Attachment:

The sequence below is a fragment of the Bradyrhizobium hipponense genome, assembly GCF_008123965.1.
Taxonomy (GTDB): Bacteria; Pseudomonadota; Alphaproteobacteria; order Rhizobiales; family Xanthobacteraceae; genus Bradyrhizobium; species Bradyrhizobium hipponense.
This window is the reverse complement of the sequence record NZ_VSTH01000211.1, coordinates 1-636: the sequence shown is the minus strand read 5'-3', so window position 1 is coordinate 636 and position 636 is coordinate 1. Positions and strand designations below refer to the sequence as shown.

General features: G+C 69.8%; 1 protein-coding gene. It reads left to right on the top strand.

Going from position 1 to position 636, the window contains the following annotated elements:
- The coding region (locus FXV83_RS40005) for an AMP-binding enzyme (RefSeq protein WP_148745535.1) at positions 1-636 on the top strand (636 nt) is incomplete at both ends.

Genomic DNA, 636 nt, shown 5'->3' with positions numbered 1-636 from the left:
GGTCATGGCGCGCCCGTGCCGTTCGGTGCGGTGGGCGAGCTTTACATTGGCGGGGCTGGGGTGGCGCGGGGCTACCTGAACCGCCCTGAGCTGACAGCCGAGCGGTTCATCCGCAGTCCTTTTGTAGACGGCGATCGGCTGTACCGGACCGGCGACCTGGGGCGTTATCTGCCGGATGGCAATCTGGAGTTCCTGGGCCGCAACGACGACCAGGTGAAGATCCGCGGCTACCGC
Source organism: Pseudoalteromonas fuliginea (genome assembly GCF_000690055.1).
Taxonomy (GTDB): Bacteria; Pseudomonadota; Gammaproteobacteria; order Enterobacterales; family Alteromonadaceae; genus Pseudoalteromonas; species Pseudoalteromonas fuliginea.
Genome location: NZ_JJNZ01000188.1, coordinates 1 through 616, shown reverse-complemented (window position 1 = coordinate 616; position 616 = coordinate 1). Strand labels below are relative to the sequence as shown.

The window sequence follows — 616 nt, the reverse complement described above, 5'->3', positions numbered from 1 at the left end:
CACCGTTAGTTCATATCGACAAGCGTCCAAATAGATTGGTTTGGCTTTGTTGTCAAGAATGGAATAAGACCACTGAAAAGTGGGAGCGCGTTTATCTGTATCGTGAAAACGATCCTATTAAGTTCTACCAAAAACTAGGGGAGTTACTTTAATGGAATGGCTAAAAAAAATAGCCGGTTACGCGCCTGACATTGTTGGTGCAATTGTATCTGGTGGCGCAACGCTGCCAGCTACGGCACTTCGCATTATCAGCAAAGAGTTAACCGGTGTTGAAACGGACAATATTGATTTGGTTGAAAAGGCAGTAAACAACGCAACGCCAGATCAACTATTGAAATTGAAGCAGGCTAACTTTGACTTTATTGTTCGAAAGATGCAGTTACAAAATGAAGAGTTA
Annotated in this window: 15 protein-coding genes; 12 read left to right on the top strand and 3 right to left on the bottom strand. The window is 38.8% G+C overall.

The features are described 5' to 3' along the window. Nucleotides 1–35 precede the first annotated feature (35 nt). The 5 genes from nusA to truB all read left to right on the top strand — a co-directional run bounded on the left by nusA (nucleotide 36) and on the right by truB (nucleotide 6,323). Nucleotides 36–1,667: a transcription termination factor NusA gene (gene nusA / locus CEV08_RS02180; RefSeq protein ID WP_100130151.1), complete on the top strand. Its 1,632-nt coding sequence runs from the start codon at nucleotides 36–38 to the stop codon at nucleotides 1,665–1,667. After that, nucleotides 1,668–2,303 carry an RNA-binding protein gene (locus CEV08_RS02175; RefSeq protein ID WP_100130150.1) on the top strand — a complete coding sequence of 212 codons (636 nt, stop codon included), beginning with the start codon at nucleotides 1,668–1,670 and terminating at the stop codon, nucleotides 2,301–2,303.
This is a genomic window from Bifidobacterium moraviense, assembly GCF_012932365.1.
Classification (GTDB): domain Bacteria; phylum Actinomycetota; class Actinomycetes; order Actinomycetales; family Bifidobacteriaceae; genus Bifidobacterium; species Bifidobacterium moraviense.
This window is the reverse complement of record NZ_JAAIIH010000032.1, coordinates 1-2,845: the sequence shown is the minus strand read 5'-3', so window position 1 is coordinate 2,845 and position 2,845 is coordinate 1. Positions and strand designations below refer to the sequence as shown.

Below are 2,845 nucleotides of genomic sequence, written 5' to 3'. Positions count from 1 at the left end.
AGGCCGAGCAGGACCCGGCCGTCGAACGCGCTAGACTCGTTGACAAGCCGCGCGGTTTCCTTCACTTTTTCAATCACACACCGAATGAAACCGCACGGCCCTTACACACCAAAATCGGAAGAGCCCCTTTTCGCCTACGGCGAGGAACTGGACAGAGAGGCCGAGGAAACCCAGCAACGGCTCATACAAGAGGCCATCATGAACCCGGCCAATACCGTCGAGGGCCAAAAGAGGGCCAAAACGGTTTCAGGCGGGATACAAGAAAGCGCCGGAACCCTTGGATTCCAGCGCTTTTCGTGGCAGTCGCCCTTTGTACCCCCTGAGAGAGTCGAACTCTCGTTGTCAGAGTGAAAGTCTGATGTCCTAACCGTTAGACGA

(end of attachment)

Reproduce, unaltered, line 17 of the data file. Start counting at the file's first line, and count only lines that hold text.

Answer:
Classification (GTDB): domain Bacteria; phylum Actinomycetota; class Actinomycetes; order Actinomycetales; family Bifidobacteriaceae; genus Bifidobacterium; species Bifidobacterium moraviense.